Amazon FBA and PAN EU
Amazon as a 3PL
Amazon FBA is…
Just so we’re all on the same page, FBA stands for, Fulfilment By Amazon. It’s essentially a 3rd Party Logistics (3PL) solution comprised of a large network of warehouses and courier solutions, all connected to Amazon’s marketplace.
More than that, Amazon can fulfil orders from your own website, other Marketplaces and can offer these services on a global scale (more about that later).
Amazon can manage pretty much all aspects including things like Customer Service, returns, packaging, gift-wrapping etc.
If you’ve not looked into their pricing, it’s actually very competitive and may even work out cheaper than your current solution.
Aside from the obvious logistics headache for sellers, FBA comes with the added benefit for Marketplace sellers that products delivered by Amazon get the Prime badge.
For those who’ve been living on the moon for the last few years, Prime is Amazon’s subscription service that, at the end of 2019, boasted over 150 million users. Simply having the Prime badge on your products will generally boost sales by 30-50%!
For this reason, even if you have a super-slick logistics operation of your own, you may want to also put products into FBA. Having both FBA and FBM versions of the same product can be a good strategy. Your FBA version will get the Buy Box and sell first but, should you sell out, you always have a back up version to still pick up sales.
No CS or Refund hassles
The problem with selling stuff to the general public is that they tend to ask you things. Does this come in red? How do I return something? Does my bum look big in this? (OK, maybe not the last one, but you get the point.)
With Amazon shipped products, these questions are handled by Amazon directly so, in theory, you can just sit back and watch the sales roll in. All you need to worry about is keeping them from running out of stock and Amazon will handle the rest.
Perhaps we’re overselling a little here. Detailed questions about the product may still come to you but you get the gist.
You do need to tell Amazon what to do with returned items (destroy, return etc.) and nothing Amazon does comes for free but returns are mostly taken care of with payments and refunds are all handled by Amazon directly.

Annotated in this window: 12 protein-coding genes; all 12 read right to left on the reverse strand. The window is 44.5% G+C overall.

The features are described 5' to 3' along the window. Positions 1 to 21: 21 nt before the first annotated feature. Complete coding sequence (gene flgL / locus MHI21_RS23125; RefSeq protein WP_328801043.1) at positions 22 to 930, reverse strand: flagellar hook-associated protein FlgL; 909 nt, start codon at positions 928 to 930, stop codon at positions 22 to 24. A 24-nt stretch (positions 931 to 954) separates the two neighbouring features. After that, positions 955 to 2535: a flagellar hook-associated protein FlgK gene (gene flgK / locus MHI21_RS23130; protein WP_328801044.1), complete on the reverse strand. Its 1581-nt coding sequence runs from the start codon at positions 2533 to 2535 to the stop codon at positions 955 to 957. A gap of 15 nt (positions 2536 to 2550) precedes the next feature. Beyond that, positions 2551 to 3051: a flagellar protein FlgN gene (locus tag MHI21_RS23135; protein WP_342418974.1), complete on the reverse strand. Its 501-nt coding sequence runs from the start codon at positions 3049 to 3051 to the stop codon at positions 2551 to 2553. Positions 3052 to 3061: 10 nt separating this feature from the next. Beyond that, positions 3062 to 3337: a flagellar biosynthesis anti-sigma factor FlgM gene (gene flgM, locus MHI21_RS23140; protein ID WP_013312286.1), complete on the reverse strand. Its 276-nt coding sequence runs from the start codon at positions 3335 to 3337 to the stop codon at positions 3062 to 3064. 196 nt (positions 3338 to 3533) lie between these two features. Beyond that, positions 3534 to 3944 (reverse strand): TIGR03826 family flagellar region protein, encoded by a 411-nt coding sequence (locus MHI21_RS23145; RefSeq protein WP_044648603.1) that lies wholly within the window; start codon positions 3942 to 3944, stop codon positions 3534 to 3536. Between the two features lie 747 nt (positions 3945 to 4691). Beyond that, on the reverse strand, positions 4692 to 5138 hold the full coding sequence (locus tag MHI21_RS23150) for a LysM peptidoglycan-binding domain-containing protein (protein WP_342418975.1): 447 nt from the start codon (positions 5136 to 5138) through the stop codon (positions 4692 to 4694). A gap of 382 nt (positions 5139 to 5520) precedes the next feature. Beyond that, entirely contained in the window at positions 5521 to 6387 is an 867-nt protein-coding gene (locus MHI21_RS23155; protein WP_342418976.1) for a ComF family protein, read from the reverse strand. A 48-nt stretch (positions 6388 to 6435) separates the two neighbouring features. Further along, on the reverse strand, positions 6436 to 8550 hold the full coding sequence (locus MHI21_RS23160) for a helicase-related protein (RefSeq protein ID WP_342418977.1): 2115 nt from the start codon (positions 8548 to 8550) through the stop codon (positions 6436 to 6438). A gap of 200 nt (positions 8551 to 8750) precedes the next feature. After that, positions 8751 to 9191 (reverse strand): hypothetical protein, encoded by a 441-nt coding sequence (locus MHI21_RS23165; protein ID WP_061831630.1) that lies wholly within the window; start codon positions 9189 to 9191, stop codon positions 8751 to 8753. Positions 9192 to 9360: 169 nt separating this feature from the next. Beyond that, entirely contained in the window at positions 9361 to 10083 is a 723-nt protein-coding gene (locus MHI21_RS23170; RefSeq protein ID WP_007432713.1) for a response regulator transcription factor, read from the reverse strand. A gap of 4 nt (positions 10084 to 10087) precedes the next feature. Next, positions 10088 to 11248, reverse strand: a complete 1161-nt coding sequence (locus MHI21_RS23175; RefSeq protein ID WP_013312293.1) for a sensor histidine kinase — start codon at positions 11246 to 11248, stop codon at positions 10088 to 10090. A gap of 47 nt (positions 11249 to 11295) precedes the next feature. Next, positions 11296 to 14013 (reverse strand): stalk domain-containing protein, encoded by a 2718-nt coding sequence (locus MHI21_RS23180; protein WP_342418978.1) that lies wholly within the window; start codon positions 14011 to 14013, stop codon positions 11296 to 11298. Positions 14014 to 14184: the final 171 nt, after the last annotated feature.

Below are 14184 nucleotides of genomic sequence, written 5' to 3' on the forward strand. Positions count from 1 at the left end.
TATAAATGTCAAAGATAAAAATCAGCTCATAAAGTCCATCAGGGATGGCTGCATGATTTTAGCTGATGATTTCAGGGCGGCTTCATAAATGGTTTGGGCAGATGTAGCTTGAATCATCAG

No CS Hassles
No CS Hassles
Amazon PAN EU is…
Designed to help sellers reach a wider audience, Pan-EU FBA joins all of Amazons European warehouses together into a single network.
You ship stock to your nearest Amazon warehouse and they then load-balance it across Europe based on the calculated demand. This means you get the Prime badge in all European territories.
Pretty neat but you do need to be tax registered in all 7 countries where Amazon holds stock: as well as the big 5 EU economies, this includes Poland and the Czech Republic.
If that’s problematic, there are a couple of alternative acronyms that may be of more interest:
EFN: Amazon’s European Fulfilment Network means that stock you store in one country is available to be shipped across Europe. There is a per shipping surcharge and delivery takes a little longer but you still get the Prime badge and it does mean you can limit inventory to a single stock pool.
MCI: Multi-Country Inventory allows you to ship you products to any fulfilment centre across Europe directly. You get the 1 day Prime badge and avoid the individual surcharge that you get with EFN but you will have more locations to keep stocked.
Shipping Overseas Ease
It can be challenging when selling in overseas territories: you’re trying to compete with native sellers who may be able to ship things faster and cheaper to local buyers.
FBA can be a real leveller: you get the same Prime badge on your listings; your costs are the same as every other seller using FBA; and Amazon will provide localised customer service so, as long as you translate your listings, the only difference will be your price.
For selling through FBA beyond Europe, you generally have two options:
Use FBA Export: While EFN items need to be enabled on each individual country site, FBA Export enables overseas buyers to purchase products listed on your local site.
Ship to a local fulfilment centre: Since we’re mostly talking about the US, that should probably be spelled, “fulfillment center”. Amazon won’t ship EU stock to a US fulfillment center so you will need to organise that yourself but, once there, you get the Prime badge and access to the single biggest market in the world.
Localised Stock when you need it
You could build yourself a network of warehouses around Europe. This does have the advantage of opening up more channels (Amazon FBA is not great for other marketplaces and channels and may even be disallowed).
The down-side is that you would need to hold stock in numerous countries meaning you will need more stock overall. In addition, whichever provider you choose would need to be Amazon certified if you want to retain the Prime badge (SFP: Seller-Fulfilled Prime is where sellers can ship from their own warehouse and still retain the Prime badge).
There are scenarios where this is the best option so you should consider each option carefully. Price, service and the likely impact on sales should all pay a part.
It can be a little daunting but we can help you navigate the complexities to work out the best solutions for your business.